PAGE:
The pyjamas introduced in Europe in the seventeenth and eighteenth centuries were adaptations of the harem pants worn in Southern and Western Asia. The name pyjama (pajamas or pjs) originates from the Hindustani word “epai-jaima”. British missionaries were the first ones to adopt the Moghul breeches or pyjamas as sleepwear for men and boys in their institutions. European men embraced the pyjama much earlier than women who thought that pyjamas would make them appear to be a suffragette. In the early 1900s, females started to include the pyjama suit in their wardrobe (Boucher, 1973, p. 433; Cotterill, 1996-2015; Kybalova, et al., 1968, p. 453).

Men’s Pyjamas
During the period 1883 to 1918, men were steadily replacing the traditional nightshirt or nightgown with pyjamas. By the 1930s, the pyjama pant and top had become an essential part of the male wardrobe. Pyjamas were made out of cotton, twill, flannelette, wool, viyella, and silk, but when the checked and striped pyjamas appeared on the market, they were in greater demand than the plain ones (Deshabillé Staff, 2013). Between 1919 and 1939, pyjamas were available in lighter materials such as cotton mixtures mercerized to give a smooth surface, silk, and artificial silk, and the damasked patterns and coloured designs were considered to be chic (Kybalova, et al., 1968, p. 453; Willett & Cunnington, 1992, p. 192, 207, 232, 241).

From the illustrations of men’s pyjamas in the Eaton’s Catalogue for 1920-1921, it is obvious that the military dress of World War I influenced pyjamas styles. The tops of the pyjamas shown have military collars, and a button and three frogs as front closures (T. Eaton & Co., Fall & Winter, 1920-1921, p. 296).

Men’s pyjama sets are still popular today. They are offered with long or short pants, long or short sleeved tops, and tops with button closures or t-shirt tops. They come in a variety of plain, colored or printed fabrics and knits.

Women’s Pyjamas
Coco Chanel (1883-1971) was the first designer to promote a line of attractive lounging and beachwear pyjamas, and to persuade women that pyjamas could be as flattering as the traditional nightgown. From 1909 onward, women began to accept the wearing of pyjama suits, and by the mid-1980s pyjamas were apparently outgrowing nightgowns in sales (Cotterill, 1996-2015; Willett & Cunnington, 1992, p. 217).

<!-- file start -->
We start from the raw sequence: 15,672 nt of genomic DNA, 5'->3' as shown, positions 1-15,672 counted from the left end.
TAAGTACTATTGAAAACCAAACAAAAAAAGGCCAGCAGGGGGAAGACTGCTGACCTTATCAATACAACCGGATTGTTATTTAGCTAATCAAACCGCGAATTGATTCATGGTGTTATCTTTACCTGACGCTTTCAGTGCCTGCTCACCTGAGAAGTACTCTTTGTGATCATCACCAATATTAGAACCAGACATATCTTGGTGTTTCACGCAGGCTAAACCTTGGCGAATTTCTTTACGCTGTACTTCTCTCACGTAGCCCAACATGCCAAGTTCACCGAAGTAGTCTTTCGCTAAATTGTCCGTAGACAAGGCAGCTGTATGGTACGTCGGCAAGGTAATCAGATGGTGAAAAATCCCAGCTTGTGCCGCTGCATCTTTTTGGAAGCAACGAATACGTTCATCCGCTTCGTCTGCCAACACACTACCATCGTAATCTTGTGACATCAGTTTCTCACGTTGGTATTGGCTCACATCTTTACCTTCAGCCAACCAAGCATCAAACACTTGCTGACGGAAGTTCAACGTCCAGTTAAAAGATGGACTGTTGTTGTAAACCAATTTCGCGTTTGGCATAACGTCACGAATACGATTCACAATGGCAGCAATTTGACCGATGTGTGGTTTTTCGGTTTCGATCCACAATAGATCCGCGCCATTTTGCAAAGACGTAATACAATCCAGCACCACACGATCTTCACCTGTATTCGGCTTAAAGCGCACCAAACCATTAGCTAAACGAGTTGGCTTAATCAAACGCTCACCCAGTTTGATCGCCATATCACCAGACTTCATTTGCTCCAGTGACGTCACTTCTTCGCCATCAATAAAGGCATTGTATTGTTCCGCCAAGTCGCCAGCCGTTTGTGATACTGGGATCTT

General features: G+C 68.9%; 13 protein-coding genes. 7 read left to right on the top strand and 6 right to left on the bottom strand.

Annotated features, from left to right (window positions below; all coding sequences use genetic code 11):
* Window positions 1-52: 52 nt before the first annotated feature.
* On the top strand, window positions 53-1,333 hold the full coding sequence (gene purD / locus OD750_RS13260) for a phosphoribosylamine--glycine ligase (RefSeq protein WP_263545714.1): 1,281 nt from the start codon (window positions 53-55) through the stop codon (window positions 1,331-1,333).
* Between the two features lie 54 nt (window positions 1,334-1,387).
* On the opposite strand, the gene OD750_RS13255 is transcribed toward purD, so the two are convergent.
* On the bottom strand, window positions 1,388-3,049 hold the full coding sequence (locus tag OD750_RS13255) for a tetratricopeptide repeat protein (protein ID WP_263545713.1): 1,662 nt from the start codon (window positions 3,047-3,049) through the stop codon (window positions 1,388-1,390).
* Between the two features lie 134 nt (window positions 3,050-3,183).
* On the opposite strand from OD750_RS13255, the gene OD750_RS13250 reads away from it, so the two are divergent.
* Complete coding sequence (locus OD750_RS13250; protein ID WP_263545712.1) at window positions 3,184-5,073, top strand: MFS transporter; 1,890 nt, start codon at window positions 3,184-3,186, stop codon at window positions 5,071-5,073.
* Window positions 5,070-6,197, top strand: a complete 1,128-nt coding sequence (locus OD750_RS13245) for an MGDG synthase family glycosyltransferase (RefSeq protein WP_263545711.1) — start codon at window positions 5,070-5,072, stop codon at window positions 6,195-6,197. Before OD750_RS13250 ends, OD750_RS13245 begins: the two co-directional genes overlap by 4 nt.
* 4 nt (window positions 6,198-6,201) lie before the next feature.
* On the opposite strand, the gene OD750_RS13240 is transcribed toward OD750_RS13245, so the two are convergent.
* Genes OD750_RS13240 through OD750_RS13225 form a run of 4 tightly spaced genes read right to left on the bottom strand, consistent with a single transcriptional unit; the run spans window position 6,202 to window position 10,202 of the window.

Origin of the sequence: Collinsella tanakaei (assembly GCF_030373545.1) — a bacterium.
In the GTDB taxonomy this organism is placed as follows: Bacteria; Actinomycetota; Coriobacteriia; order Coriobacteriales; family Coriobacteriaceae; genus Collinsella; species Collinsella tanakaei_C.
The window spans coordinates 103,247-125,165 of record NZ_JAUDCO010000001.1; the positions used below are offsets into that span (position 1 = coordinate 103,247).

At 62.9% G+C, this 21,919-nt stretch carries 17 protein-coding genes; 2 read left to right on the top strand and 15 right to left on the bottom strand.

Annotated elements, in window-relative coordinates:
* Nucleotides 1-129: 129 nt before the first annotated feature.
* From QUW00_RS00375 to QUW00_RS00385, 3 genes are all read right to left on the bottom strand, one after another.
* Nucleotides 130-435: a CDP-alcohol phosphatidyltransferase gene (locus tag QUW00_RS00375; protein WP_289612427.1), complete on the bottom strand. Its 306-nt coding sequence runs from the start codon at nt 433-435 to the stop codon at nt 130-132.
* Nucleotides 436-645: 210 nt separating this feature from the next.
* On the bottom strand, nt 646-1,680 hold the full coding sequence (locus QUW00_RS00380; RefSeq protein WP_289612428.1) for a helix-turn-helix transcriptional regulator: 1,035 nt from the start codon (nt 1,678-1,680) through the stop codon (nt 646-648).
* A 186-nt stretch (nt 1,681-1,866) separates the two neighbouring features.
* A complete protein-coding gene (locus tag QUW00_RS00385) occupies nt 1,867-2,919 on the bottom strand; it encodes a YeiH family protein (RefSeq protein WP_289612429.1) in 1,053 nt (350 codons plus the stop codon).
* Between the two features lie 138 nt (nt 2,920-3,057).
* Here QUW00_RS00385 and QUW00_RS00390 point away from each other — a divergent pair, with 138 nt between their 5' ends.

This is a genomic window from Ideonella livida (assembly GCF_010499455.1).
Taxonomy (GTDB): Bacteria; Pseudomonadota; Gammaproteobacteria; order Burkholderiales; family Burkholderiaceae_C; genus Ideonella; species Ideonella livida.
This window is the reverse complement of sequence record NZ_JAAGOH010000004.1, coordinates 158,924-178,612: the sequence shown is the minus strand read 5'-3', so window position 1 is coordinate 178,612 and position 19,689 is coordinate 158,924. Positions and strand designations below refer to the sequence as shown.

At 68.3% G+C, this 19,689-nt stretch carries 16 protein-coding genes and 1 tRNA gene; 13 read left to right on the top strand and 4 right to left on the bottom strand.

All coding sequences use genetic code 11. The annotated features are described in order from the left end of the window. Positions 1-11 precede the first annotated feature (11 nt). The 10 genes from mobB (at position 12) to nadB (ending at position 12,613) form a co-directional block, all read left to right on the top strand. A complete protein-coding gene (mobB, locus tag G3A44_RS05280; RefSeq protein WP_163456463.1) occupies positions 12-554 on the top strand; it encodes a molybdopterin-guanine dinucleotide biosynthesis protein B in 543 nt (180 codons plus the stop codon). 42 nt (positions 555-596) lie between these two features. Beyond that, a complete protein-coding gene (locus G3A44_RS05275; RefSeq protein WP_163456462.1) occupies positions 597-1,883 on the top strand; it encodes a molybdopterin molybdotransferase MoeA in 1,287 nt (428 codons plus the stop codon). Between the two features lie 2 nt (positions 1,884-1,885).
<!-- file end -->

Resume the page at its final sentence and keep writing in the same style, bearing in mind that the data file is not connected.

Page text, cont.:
When the female version of pyjamas was introduced in 1886, it was a combination of a nightgown with pants that required 4 ½ yards of calico or flannel fabric. The top had a high collar and a buttoned down front, and there were frills at the wrists and at the knees. In the following years, pyjama tops had large bishop sleeves, and a ribbon was tied around the waist. Pale blue and white silk pyjamas would often be trimmed with lace around the ankles, the throat, and a cascade of lace would be stitched to the bodice. During the period 1909 to 1918, pyjama fabrics included a pure zephyr or cassimere (a thin light weight twilled woolen fabric), and silk (Willett & Cunnington, 1992, p. 199, 233).

Women’s pyjamas gradually lost their nightgown appearance, and from the 1920’s onward, they took on a more tailored look with long straight lines and became available in a variety of plain and printed fabrics (Tortora & Eubank, 2010, p. 467, 473, 514). Stuart (2012) relates that in 1930, Daisy Fellowes, daughter of the Duc Deczes and heiress to the Singer sewing-machine fortune, increased Elsa Schiaparelli’s wealth by wearing her most surreal fashions, amongst them, leopard-print pajamas which her elitist friends would also espouse (p. 83). In 1933, in association with Bazaar, Daisy “mesmerized American fashion representatives, receiving them lying on a chaise in peacock blue pajamas” (p. 110-111).

Since the 1950s, there has been an assortment of stylish pyjamas ranging from the classic pyjama sets to the Baby Dolls. Currently, the trend is to mix and pair tops with pants. For instance, sleep shirts, sleep Tees, sleep tunics, tank tops, and camisoles are paired with sleep pants, leggings, Naomi pants (pants that are tight of the bottom of the leg), and capris. Young women will sometimes wear the stretch knit tops or bottoms as outerwear (Carter, 1977, p. 217; Cotterill, 1996-2015).


Dressing gowns or robes have been given different names over the centuries that signify a garment worn over night attire, undergarments, or by itself for conducting morning toilettes, including breakfast, and for lounging at home.

In the 17th and 18th centuries, the term nightgown denoted an informal morning gown, house dress, or banyan worn by both males and females. According to the Victoria and Albert Museum (2014) a nightgown was more of “a version of the modern dressing gown” than a garment worn to bed. Since the 1800s, the word nightgown refers to a bed garment. The style for the original dressing gowns was inspired by the kimono and banyan worn in the Far East and in India for many centuries. These gowns looked like a loose coat or robe that reached down to the calves, with some type of wrapper around the waist to keep it closed. They were brightly colored, and made out of printed cotton chintz, damask, and silk that was decorated with floral motifs or large shapes (Kybalova et al., 1968, p. 451; McClellan, 1977, Volume I, p. 382; Tortora & Eubank, 2010, p. 275, 276).